`SET C2(I,J);`

`C2(I,J)$(NOT SAMEAS(I,J)) = yes;`

`C(C2(I,J)) = MAX(C(I,J),C(J,I));`

`VARIABLES`

`X(I,J)`

`delta(I)`

`Z;`

`BINARY VARIABLE X(I,J);`

`EQUATIONS`

`EQ1(J) each city is entered exactly once`

`EQ2(I) each city is left exactly once`

`EQ3(I,J) subtour elimination constraints`

`EQ4 objective function;`

`EQ1(J) .. SUM(I,X(I,J)$(ORD(I) NE ORD(J))) =E= 1;`

`EQ2(I) .. SUM(J,X(I,J)$(ORD(I) NE ORD(J))) =E= 1;`

`EQ3(I,J)$((ORD(I) GE 2) AND (ORD(J) GE 2) AND (ORD(I) NE ORD(J)))`

`.. delta(I)-delta(J)+N*X(I,J) =L= N-1;`

`EQ4 .. Z =E= SUM((I,J),C(I,J)*X(I,J));`

`MODEL TSP/ALL/;`

`SOLVE TSP USING MIP MINIMIZING Z;`

`DISPLAY X.L, Z.L;`

`berlin52.tsp`benchmark are entered differently, namely as a matrix with 52 rows and 2 columns, where the 1st column is the value of the x-coordinate and the 2nd column is the value of the y-coordinate. The adjacency matrix in this case is obtained by calculating the Euclidean distances between all pairs of positions. This part of the code takes the following form, the rest is the same as in the previous code.

`SETS`

`I /1*52/;`

`ALIAS (I,J);`

`PARAMETERS`

`N;`

`N=CARD(I);`

`TABLE XY(I,*)`

1 2 1 565.0 575.0 2 25.0 185.0 3 345.0 750.0 4 945.0 685.0 5 845.0 655.0 6 880.0 660.0 7 25.0 230.0 8 525.0 1000.0 9 580.0 1175.0 10 650.0 1130.0 11 1605.0 620.0 12 1220.0 580.0 13 1465.0 200.0 14 1530.0 5.0 15 845.0 680.0 16 725.0 370.0 17 145.0 665.0 18 415.0 635.0 19 510.0 875.0 20 560.0 365.0 21 300.0 465.0 22 520.0 585.0 23 480.0 415.0 24 835.0 625.0 25 975.0 580.0 26 1215.0 245.0 27 1320.0 315.0 28 1250.0 400.0 29 660.0 180.0 30 410.0 250.0 31 420.0 555.0 32 575.0 665.0 33 1150.0 1160.0 34 700.0 580.0 35 685.0 595.0 36 685.0 610.0 37 770.0 610.0 38 795.0 645.0 39 720.0 635.0 40 760.0 650.0 41 475.0 960.0 42 95.0 260.0 43 875.0 920.0 44 700.0 500.0 45 555.0 815.0 46 830.0 485.0 47 1170.0 65.0 48 830.0 610.0 49 605.0 625.0 50 595.0 360.0 51 1340.0 725.0 52 1740.0 245.0;

`PARAMETERS C(I,J);`

`SET C2(I,J);`

`C2(I,J)$(NOT SAMEAS(I,J)) = yes;`

`C(C2(I,J)) = ROUND(SQRT(SQR(XY(I,’1’)-XY(J,’1’))+SQR(XY(I,’2’)-XY(J,’2’))));`

`kroA100.tsp`benchmark stopped the computation at 1000.02 s by exceeding the time limit, but the intermediate result of the path length 21282 and its traversal through positions 1, 47, 93, 28, 67, 58, 61, 51, 87, 25, 81, 69, 64, 40, 54, 2, 44, 50, 73, 68, 85, 82, 95, 13, 76, 33, 37, 5, 52, 78, 96, 39, 30, 48, 100, 41, 71, 14, 3, 43, 46, 29, 34, 83, 55, 7, 9, 57, 20, 12, 27, 86, 35, 62, 60, 77, 23, 98, 91, 45, 32, 11, 15, 17, 59, 74, 21, 72, 10, 84, 36, 99, 38, 24, 18, 79, 53, 88, 16, 94, 22, 70, 66, 26, 65, 4, 97, 56, 80, 31, 89, 42, 8, 92, 75, 19, 90, 49, 6, 63, 1 corresponds to the known optimal solution for this benchmark. The optimal route is in Figure 5.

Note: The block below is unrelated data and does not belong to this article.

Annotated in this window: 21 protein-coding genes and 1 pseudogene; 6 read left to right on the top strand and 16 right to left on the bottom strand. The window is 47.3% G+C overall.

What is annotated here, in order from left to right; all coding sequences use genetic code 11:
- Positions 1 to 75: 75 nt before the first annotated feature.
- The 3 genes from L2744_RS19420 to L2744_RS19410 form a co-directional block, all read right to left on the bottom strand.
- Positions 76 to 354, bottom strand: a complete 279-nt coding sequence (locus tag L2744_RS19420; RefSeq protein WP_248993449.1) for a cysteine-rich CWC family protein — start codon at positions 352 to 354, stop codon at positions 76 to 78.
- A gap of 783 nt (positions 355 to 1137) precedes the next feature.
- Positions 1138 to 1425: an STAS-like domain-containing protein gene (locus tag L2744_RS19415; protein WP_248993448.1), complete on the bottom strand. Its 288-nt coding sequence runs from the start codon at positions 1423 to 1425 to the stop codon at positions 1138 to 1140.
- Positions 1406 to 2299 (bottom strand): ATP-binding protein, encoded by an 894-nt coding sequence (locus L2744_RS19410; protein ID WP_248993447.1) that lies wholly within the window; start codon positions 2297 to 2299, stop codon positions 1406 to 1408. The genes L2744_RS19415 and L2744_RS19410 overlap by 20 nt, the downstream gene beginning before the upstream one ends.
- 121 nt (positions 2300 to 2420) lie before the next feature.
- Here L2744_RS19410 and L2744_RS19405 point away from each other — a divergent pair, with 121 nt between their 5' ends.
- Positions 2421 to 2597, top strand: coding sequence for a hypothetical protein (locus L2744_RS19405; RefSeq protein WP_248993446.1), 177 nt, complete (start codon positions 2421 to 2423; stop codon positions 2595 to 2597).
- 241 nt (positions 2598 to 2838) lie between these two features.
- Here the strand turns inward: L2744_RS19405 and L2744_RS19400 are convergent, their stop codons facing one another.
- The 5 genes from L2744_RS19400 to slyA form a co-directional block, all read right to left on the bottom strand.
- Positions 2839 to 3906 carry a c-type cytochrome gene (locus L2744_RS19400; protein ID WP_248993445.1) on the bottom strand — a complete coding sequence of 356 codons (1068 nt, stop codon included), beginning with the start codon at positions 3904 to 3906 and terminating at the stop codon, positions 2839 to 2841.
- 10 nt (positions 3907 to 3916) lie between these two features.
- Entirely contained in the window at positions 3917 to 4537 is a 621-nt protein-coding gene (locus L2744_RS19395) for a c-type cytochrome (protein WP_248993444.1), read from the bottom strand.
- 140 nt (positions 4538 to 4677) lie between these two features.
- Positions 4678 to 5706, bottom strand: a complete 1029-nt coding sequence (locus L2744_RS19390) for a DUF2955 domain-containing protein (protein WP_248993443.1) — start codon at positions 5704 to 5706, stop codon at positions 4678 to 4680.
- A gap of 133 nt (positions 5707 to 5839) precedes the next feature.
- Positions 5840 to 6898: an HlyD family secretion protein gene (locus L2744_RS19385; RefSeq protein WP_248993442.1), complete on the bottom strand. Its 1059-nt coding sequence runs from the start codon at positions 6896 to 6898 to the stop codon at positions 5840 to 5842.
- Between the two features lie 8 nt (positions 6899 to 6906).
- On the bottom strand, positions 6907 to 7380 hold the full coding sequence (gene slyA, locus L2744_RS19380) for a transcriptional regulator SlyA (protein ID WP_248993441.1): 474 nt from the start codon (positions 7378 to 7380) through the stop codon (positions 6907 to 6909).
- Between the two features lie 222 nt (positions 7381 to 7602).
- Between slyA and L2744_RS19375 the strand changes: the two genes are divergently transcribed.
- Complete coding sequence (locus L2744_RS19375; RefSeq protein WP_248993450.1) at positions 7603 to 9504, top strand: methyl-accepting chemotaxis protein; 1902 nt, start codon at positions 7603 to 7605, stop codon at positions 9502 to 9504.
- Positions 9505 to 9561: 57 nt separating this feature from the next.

#### 6.3. Data, Changes in Time, Uncertainty

## 7. Conclusions

`intlinprog`or

`linprog`with the appropriate parameters). Similarly, when solving differential equations, e.g., to calculate the differential equation ${y}^{\prime}\left(x\right)=4xy+{x}^{3}$ with initial condition $y\left(4\right)=2$, it is enough to enter

`dsolve(’Dy=4*x*y+x${}^{\wedge}$3’,’y(4)=2’,’x’)`. In MATHEMATICA, too, to obtain the impulse function of the system described by a differential equation, it is enough to rewrite it in the form of a Laplace transfer and use a single command

`InverseLaplaceTransform`. In contrast, the code notation in GAMS is similar to code in programming languages with the definition of constants, the declaration of variables, and the body of the program. Again, there are assignment statements, conditional statements, and loop statements. For example, the binary values of the reachability matrix

**A**from the distance matrix

**D**and the defined reachable distance threshold ${D}_{max}$ are determined in GAMS as follows:

`LOOP(I,`

`LOOP(J,`

`IF (D(I,J) <= Dmax,`

`A(I,J)=1;`

`ELSE`

`A(I,J)=0;`

`);`

`);`

`);`

## Funding

## Data Availability Statement

## Conflicts of Interest

## Abbreviations

AP | Assignment Problem |

TSP | Travelling Salesman Problem |

VRP | Vehicle Routing Problem |

PFSSP | Permutation Flow Shop Scheduling Problem |

GAMS | General Algebraic Modelling System |

GA | Genetic Algorithm |

ANN | Artificial Neural Network |

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**Table 1.**GAMS computational results ($10\times 6$ corresponds to 10 jobs and 6 machines, etc.; t-l-e = time limit exceeded).

Benchmark | Result/Optimum/Early End | Time [S] | Iterations |
---|---|---|---|

$10\times 6$ | 7720/7720/no | 0.75 | 31,535 |

$11\times 5$ | 7038/7038/no | 0.13 | 243 |

$12\times 5$ | 7312/7312/no | 0.42 | 13,095 |

$13\times 4$ | 7166/7166/no | 0.20 | 650 |

$14\times 4$ | 8003/8003/no | 0.13 | 262 |

$20\times 10$ | 1566/1566/no | 164.45 | 2,619,405 |

$30\times 10$ | 2120/2093/t-l-e | 1000.02 | 6,398,821 |

$30\times 15$ | 2692/2513/t-l-e | 1000.02 | 4,886,367 |

$50\times 10$ | 3190/3045/t-l-e | 1000.03 | 3,164,599 |

$75\times 20$ | 5372/in [4890, 4951]/t-l-e | 1000.03 | 2,145,971 |

Benchmark | Average Result/the Best Result | Optimum |
---|---|---|

$30\times 10$ | 2126/2099 | 2093 |

$30\times 15$ | 2570/2525 | 2513 |

$50\times 10$ | 3132/3090 | 3045 |

$75\times 20$ | 5261/5203 | between 4890 and 4951 |

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Seda, M.
The Assignment Problem and Its Relation to Logistics Problems. *Algorithms* **2022**, *15*, 377.
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Seda M.
The Assignment Problem and Its Relation to Logistics Problems. *Algorithms*. 2022; 15(10):377.
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2022. "The Assignment Problem and Its Relation to Logistics Problems" *Algorithms* 15, no. 10: 377.
https://doi.org/10.3390/a15100377